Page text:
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Need to make a frame jig many questions

Discussion in 'The Hokey Ass Message Board' started by willbierfarms, Feb 10, 2014.

  1. willbierfarms
    Joined: Oct 25, 2013
    Posts: 145

    willbierfarms
    Member
    from palmyra mo

    I'm wanting to make up a frame jig to so I can box and z my model a frame what is a good direction to go do I use one big ass hunk of flat plate and just tack the frame to it or is there a better way to do it? Let me see your jigs and hear your ideas the snow is ass deep to a mgs player and the temp is colder than a well diggers ass and I'm getting cagy need some ideas on this thanks
    Will
     
  2. Since we are human and have primitive tools, flat and level will be important.
    This will allow you to use gravity, bubble levels, water levels, transit, angle finders and plumb bobs.

    I've built 12'x12'x85' box truss that needed to be true to +/- 1/8" on little more than 12 horses sitting on a lumpy floor. With that in mind, ill have a different opinion on this than many over thinkers and non checkers. If I was going to to 1 frame I wouldn't get real invoked in jigging but I would be real diligent on measuring and checking. If I were going to be cranking out 1 a week is have a nice rollover jig that loads and locks the dimensions.

    Here's my elaborate set up.
    I did make sure both tables were aligned and level as perfect as humanly possible. The floor is soooo far out the low corner needed shimmed a fuzz over 7/8" and the high corner has ground down fender washer. The rails are controlled width, vertical square and on center in 3 places, and width Via crossmembers in 3 more places.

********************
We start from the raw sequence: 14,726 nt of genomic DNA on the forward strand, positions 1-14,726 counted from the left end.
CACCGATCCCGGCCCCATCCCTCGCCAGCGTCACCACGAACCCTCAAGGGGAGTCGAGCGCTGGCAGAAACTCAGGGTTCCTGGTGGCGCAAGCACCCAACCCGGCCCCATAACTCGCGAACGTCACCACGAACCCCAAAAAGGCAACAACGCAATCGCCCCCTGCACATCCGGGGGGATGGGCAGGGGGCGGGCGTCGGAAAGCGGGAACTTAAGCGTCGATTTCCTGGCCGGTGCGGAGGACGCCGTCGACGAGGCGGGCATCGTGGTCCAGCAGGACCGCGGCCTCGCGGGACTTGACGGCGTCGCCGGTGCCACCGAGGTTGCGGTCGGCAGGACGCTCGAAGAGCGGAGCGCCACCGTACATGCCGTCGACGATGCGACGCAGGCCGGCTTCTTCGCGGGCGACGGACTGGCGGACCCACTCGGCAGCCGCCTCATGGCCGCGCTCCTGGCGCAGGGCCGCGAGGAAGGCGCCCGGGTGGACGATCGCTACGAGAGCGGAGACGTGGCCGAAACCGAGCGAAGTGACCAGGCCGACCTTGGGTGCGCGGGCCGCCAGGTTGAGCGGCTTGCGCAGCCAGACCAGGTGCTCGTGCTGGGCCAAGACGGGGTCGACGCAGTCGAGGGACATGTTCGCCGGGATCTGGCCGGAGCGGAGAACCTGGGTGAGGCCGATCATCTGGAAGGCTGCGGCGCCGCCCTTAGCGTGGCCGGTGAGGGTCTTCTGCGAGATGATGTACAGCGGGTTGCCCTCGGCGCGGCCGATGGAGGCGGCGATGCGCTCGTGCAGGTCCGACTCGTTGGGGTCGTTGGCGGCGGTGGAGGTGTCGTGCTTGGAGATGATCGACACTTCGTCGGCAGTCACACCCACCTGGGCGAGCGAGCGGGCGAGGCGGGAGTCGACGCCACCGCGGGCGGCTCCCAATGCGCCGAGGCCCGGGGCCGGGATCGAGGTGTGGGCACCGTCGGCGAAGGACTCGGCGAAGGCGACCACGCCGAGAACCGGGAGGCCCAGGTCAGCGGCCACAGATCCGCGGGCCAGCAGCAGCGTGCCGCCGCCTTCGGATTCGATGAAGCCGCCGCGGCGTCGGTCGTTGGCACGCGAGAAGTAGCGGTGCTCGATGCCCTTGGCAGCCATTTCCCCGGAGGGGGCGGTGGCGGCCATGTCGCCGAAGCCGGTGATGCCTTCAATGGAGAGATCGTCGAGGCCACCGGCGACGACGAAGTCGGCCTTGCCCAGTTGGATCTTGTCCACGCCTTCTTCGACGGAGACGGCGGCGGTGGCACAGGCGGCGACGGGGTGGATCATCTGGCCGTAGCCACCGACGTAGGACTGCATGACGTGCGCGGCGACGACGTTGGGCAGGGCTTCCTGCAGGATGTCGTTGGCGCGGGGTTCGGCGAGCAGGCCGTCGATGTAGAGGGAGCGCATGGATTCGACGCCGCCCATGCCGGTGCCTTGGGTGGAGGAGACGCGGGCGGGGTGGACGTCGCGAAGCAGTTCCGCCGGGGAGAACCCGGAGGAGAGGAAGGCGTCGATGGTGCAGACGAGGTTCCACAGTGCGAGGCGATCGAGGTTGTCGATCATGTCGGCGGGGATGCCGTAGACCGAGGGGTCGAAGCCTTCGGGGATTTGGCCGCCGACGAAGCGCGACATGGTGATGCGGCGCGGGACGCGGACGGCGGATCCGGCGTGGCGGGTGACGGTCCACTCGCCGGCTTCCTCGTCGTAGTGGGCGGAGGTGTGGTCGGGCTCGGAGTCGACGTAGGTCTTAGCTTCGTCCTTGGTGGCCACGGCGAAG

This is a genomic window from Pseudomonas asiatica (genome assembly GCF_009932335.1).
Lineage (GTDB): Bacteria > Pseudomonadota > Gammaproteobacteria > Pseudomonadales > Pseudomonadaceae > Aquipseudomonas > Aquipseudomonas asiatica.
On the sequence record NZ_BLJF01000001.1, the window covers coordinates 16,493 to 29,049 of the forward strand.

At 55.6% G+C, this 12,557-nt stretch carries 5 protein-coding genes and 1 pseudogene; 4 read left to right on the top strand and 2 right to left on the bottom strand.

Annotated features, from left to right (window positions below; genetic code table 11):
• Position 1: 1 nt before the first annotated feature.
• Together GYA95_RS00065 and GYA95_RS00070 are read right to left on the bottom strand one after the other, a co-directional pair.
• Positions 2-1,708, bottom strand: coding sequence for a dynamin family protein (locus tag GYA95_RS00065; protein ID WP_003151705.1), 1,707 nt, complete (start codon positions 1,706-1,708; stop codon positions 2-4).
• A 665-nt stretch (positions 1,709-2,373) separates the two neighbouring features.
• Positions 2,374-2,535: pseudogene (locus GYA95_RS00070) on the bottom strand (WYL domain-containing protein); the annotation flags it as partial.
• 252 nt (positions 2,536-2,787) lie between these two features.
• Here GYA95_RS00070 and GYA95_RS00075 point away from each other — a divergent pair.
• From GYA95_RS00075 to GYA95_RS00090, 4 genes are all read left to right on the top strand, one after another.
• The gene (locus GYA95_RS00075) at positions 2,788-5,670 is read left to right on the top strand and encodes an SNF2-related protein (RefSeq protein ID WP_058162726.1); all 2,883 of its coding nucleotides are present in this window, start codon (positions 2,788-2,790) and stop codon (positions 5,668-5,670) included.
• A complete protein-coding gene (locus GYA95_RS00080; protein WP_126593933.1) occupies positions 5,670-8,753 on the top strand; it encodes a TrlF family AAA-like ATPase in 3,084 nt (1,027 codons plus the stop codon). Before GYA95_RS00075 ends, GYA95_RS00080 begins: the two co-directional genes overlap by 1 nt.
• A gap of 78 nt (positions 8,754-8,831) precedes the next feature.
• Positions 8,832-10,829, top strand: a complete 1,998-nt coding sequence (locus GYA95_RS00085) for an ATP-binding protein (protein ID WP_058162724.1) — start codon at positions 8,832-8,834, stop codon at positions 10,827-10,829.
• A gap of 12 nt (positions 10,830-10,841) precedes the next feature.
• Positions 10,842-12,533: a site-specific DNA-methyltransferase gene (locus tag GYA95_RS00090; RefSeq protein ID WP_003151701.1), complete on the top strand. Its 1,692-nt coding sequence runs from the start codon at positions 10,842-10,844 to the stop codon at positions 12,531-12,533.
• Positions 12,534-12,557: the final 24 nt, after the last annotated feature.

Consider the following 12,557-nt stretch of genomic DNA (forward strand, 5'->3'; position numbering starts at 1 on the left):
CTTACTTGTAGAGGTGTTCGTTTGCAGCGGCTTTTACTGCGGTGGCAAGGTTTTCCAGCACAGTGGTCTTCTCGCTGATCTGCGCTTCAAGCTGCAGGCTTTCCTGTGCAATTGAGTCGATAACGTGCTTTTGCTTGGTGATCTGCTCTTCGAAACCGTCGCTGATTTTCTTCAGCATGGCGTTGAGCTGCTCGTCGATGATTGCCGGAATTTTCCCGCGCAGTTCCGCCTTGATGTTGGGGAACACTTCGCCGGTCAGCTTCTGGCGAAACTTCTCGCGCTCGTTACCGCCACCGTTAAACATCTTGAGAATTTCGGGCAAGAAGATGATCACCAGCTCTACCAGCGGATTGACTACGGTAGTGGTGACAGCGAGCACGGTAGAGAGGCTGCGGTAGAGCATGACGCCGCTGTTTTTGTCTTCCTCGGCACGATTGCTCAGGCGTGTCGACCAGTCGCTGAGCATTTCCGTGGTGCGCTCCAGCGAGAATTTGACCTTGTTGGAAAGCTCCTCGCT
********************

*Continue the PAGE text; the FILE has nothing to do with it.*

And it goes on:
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  3. Low Black Special
    Joined: May 7, 2013
    Posts: 62

    Low Black Special
    Member
    from SE Iowa

    ^ How wide is that table? I'm also getting ready to make a table for fabricating. I am pretty limited on space and am planning on making it 60" x 96". It will have 2"x4", 20" on center across the width and cross braces every 24". For the top I plan on using 4" wide 1/2" plate spaced apart 4". And 3/4" all thread for adjustable legs.

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  4. The steel table is 36x60 with 1" plate.

    The other one
    Not really my go to fab table, its more of a layout and catchall table but it was here after I built it for a car body.
    The wooden table is 62x98 with 1" MDF top.
    It's built with Douglas fir 2x12s ripped in half and plywood trusses for the legs.
    It's dead nuts square and stays dead nuts flat with 250lb point load in the center. Will hold over A 500 lb point load in the center on the edges under the leg truss. More than enough for car body or frame. It's on wheels but can also be blocked up pretty easily.

    I have another table that my Vicky is on, but there's a mountain of shit piled around it right now. Stout enough for the whole car. The nice thing about that one is 2 guys can move it take it apart in less than 20 mins and it stores against the wall in 4"wide x 12 foot floor space.
    That has 1-1/4" threaded adjusters on the feet.
     
    Last edited: Feb 10, 2014
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  5. aaggie
    Joined: Nov 21, 2009
    Posts: 2,529

    aaggie
    ALLIANCE MEMBER

    I met some guys from Rhode Island years ago that bought a '30s era frame machine from an old body shop and converted it to a sturdy fab table. The two side members were 12' X 12" I-beams. They set the beams on some shorter pieces and welded in a few cross pieces then squared and leveled it up. Over the years they had built several cars and trailers and as far as I know it is still in the barn in Coventry. Fab tables don't need to be beautiful, just level and square.
     
  6. RDAH
    Joined: Mar 23, 2007